Basquiat, Boom For Real, Barbican Art Gallery, London, review: The art itself is drowned by fame-frothy noise and visuals

This is first large-scale exhibition in the UK of the work of the self-taught American artist Jean-Michel Basquiat who died at the age of 27 in 1988 

Jean-Michel Basquiat's 'Glenn', 1984
Jean-Michel Basquiat's 'Glenn', 1984

This is not so much an art exhibition as an excessively documented account of a social and political phenomenon called Jean-Michel Basquiat, a not especially socially disadvantaged black artist from Brooklyn (his mother was taking him to exhibitions at MoMa as a child), who was born in 1960, died from a heroin overdose in 1988, and whose paintings now sell for upwards of $100 million dollars at auction. There’s no mention of his death in this show. It’s all about him being on the ever more exciting up and up.

Is that a criticism? Yes, because the art itself – the exhibition’s fundamental reason for being, surely – gets a little drowned out by all the circumambient, fame-frothy noise and visuals – what circles he moved in; how he got to know Warhol, and so on. All this attention to the detailing of an individual life – the least scrap of signed paper, the most inept scrawling on a matchbox, is worthy of our reverent scrutiny, apparently – puts the cart before the horse. It leads us to assume that Basquiat is, we have already all agreed, a great and highly significant artist without much trying to prove that to be the case.

Well, there’s nowt quite so queer as commerce, you might say. So we begin, right beside the entrance to the show, with a display of Basquiat T-shirts, Basquiat books, Basquiat this, that and the other. Then the noise of a rasping sax seizes us by the throat – the boy loved nothing more than Bebop & Bird – and we stare up at a giant screen where he is dancing in his studio. The art of any real significance comes drip by intermittent drip between the many diversions which oblige us to reflect upon everything to do with the life that he lived in New York City from 1979 on, when he had his first work in a show.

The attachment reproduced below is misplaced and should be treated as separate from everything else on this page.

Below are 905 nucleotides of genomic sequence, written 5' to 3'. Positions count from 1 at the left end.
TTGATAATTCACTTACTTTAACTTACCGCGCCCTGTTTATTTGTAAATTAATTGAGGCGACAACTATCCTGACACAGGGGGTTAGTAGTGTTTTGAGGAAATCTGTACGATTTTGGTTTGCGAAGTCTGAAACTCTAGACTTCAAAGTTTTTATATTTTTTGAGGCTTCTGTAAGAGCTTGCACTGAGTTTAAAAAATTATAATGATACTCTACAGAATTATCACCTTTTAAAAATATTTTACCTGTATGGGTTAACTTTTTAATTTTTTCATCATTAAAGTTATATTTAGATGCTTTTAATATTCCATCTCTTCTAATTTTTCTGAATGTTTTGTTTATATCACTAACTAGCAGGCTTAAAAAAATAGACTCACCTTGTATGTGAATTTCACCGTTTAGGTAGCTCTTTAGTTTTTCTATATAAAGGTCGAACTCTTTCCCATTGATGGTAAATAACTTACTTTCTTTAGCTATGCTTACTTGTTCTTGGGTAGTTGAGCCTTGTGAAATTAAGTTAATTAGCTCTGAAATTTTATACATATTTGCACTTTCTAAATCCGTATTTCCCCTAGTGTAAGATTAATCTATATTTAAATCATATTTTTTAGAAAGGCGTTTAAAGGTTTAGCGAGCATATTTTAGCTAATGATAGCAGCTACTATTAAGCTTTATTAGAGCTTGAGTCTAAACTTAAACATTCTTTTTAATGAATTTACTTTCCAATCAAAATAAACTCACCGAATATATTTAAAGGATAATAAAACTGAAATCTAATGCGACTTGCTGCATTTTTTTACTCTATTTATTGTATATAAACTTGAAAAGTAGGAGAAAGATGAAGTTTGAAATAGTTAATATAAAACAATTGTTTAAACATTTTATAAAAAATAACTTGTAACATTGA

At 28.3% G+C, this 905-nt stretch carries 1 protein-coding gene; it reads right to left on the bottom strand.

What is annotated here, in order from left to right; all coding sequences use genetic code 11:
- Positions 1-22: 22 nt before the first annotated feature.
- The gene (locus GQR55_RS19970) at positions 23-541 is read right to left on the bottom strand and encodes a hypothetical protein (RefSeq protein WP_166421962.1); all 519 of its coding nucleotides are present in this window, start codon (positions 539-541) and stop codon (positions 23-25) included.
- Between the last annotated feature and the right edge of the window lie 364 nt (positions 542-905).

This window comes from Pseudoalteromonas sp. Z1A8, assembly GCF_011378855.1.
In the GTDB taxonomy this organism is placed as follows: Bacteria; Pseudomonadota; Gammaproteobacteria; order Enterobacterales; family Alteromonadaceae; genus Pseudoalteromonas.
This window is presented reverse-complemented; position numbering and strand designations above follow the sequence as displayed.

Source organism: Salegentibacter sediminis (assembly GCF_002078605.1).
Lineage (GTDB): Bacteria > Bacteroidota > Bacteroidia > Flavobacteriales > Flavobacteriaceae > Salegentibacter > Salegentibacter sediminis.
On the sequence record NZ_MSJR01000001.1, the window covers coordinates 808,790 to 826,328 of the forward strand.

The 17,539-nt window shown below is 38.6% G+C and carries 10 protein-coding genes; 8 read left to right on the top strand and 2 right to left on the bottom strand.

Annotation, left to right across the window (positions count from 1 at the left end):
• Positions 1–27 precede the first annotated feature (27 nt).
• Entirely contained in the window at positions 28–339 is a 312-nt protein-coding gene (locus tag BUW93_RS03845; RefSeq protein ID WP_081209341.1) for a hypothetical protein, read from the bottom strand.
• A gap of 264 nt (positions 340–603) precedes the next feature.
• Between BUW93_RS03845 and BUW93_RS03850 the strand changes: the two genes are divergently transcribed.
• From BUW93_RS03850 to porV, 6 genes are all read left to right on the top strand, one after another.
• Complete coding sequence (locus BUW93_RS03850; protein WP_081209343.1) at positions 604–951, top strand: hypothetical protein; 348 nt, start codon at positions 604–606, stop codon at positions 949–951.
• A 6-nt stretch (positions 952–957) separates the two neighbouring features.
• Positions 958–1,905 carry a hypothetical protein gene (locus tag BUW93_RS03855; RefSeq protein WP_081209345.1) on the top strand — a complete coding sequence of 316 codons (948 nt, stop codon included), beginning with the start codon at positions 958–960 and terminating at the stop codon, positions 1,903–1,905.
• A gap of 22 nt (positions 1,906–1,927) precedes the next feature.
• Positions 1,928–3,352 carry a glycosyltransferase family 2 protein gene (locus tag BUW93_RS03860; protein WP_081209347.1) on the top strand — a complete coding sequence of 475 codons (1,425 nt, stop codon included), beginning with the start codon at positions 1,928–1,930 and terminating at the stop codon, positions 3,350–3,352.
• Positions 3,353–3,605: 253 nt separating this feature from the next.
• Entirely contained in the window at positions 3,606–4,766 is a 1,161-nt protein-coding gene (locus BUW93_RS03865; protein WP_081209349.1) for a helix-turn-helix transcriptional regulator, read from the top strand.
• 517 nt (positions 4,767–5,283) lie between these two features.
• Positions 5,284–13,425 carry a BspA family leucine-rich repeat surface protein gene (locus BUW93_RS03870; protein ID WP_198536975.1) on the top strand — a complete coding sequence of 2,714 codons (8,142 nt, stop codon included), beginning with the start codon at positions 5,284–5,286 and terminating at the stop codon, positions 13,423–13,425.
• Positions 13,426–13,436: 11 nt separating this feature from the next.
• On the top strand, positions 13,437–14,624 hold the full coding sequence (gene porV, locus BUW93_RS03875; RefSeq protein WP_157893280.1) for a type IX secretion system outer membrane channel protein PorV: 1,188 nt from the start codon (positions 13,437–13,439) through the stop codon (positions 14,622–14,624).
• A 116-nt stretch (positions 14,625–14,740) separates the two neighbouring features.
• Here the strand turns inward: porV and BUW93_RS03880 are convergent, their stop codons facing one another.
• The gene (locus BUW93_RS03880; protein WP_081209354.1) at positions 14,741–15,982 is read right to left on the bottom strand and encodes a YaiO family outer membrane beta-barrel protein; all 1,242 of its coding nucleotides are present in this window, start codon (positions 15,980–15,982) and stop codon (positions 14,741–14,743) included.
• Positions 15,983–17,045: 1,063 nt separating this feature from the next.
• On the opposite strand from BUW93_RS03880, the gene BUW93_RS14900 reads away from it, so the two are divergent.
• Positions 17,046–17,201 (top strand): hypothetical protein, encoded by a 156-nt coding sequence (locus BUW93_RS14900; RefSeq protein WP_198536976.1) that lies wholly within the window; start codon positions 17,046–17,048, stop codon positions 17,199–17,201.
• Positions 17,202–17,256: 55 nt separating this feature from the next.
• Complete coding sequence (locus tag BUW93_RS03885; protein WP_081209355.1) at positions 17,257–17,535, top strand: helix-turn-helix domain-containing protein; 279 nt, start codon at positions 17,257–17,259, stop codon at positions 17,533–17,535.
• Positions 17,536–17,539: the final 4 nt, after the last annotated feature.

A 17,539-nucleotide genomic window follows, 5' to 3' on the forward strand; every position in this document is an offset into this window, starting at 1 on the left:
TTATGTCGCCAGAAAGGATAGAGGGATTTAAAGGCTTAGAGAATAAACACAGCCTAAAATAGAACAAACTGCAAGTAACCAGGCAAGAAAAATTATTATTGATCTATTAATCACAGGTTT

Jean-Michel Basquiat, ‘Self Portrait’, 1984

What is the work itself like then? It’s frenzied, on the hoof, and often made, we’re told, to the accompaniment of music drilling in the ear. As a child, he had ambitions to be a cartoonist, and cartooning, throughout, is a big part of what he did. The work is wild, unpremeditated, improvisatory, with all the violent, ad-libbing elasticity of the moment. The cartooning comes compacted together with text, daubings of furious colour swatches, the snatching of found images from anywhere and everywhere.

Jean-Michel Basquiat on the set of Downtown 81 (©New York Beat Film LLC. By permission of The Estate of Jean-Michel Basquiat. Photo: Edo Bertoglio)

He made his art from the detritus of the street, cigarette butts, TV-and-film besottedness. He loved the image of the boxer fighting his way through. One of the most memorable images in the entire show is a photograph of Basquiat standing next to Warhol taken by Michael Halsband in 1985. The two of them pose together in their Everlast boxing shorts, gloved fists crossed over puny chests, Warhol in his ridiculous electrified blond wig.

Basquiat had sought Warhol out. They collaborated – there’s even a very bad, rushed painting here of the two of them together, done by Basquiat in no time at all, and delivered wet. Warhol later befriended him, and even leased him an apartment at 57 Great Jones Street, Manhattan. Is the original lease of that apartment here, in one of the vitrines? Of course it is! How could it not be, in all its dreary authenticity, rendered sparklingly make-believe only by the fact that we can read those two magical, dead names, rendered all the more make-believe by tiptoeingly reverential, wide-eyed exhibitions such as this one?

Why were we all born too late for such dangerous fun?

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